Why did they go to war?
The Ibbott family lived at ‘Osborne Villa’, 57 Chalk Hill, Oxhey, a house high on the bankside on the corner of Villiers Road, which still stands today. Arthur Pearson Ibbott was a secretary and accountant to an investment company and he established a small independent Baptist Chapel in Oxhey, where he became the superintendent. His daughter, Grace, was an art student and all his sons attended Watford Grammar School for Boys.
When war was declared, Arthur David Ibbott, his eldest son, immediately enlisted as Private 26046 with the Bedfordshires, later transferring to the Loyal North Lancashire Regiment. He was killed in action on 3 September 1916, aged 25. His younger brother, Bertram Charles Ibbott, joined the Machine Gun Corps as Private 85380 and died of wounds on 16 July 1917, aged 21.
Arthur David Ibbott has no known grave and is commemorated on the Thiepval Memorial to the Missing in Belgium, which bears the names of more than 72,000 officers and men, the majority of whom died between July and November 1916.
In 2006, James de Souza, great grandson of Claude Ibbott, went with a school party from Watford Grammar School for Boys to visit the battlefields of Ypres and the Somme. James, aged fourteen at the time, described finding the name of Arthur David Ibbott, his great grand uncle, on the Thiepval Memorial:
As I walked up the hill to the memorial I thought about what I expected to see. Because the name I was looking for was a relation of mine, someone I shared a bond with, I saw it as being special, not just for me, but for everyone. Part of me expected his name to stand out from the rest, perhaps in bolder writing or highlighted, but of course, it didn’t. His name was on face 11A of the memorial, in the second column, near the centre, just another name in a sea of soldiers to be remembered.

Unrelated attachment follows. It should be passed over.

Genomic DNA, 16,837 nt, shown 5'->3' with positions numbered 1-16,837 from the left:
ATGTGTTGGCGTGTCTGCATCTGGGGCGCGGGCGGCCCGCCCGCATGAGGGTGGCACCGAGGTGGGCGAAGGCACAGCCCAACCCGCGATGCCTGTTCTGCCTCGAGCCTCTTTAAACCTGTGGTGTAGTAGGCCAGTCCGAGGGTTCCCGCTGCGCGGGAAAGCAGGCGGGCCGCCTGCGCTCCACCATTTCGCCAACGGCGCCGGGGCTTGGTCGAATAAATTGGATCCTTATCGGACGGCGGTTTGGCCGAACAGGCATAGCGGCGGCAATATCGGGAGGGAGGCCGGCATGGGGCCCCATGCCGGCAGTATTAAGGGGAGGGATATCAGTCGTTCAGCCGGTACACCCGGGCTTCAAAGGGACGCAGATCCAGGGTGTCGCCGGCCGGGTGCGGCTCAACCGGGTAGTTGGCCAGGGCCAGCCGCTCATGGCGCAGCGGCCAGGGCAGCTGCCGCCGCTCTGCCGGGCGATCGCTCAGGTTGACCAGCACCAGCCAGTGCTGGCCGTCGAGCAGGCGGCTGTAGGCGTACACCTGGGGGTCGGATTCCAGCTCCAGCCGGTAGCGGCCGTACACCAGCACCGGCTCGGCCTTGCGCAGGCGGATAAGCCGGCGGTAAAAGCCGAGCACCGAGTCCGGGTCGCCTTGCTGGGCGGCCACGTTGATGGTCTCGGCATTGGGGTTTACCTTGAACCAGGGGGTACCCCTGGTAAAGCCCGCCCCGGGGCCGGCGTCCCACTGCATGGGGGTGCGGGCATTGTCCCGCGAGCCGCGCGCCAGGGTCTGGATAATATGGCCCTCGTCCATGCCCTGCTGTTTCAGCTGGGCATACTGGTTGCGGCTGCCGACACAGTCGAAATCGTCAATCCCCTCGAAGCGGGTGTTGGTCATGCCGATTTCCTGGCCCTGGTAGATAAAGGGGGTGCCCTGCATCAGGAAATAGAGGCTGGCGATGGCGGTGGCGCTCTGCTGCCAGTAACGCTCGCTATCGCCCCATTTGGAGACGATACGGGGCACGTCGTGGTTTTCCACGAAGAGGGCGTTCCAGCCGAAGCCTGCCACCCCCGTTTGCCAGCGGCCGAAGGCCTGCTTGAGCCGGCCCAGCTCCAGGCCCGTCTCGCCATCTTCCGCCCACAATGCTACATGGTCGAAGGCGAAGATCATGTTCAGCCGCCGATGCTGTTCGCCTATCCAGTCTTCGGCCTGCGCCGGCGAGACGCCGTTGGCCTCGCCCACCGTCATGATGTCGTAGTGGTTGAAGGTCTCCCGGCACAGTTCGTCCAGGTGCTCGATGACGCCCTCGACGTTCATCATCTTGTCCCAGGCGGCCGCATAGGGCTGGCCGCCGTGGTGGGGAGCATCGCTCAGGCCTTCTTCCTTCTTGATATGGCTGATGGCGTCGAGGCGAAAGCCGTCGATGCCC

In 1919 Arthur Pearson Ibbott, my great, great grandfather, in his grief at the loss of two of his sons, wrote ‘In Darkest Christendom’, a book dedicated to their memory. As we stood by the Thiepval Memorial to the Missing, this extract was read out and I thought about the death of Arthur David Ibbott and how it had affected generations of his family right down to me:
‘My three sons of military age, loathing war like the devil, offered themselves. The revulsion of sentiment, if it can be called revulsion, which led these peace-loving lads to volunteer for war, is easily explained. They were simply satisfied that it was Britain’s duty to adopt the attitude she did, and, that being so, they must not leave it to others, they must offer themselves. Of the two who were accepted, the elder one trained and fought, and kept continually in touch with home, till there came a long spell with no letters, and then an official intimation that he had been posted as ‘missing’ after a certain engagement. For ten long months hope struggled against despair, till we had to admit the reasonableness of the presumption finally taken by the authorities that he had been killed. Then, as we meekly bowed our heads to the will of God, on a bright summer afternoon when everything spoke of peace and our hearts seemed for a moment to have found rest, came the dreaded yellow envelope from the Field Post Office, with the news that the younger one had been struck by a shell, and breathed his last ere the day was out.’
Courtesy of James de Souza of Oxhey and Jill Ibbott of Watford Heath, daughter-in-law of Claude Gordon Ibbott, the youngest member of the Ibbott family.
« Poppies of Remembrance / Plaques as Commemoration »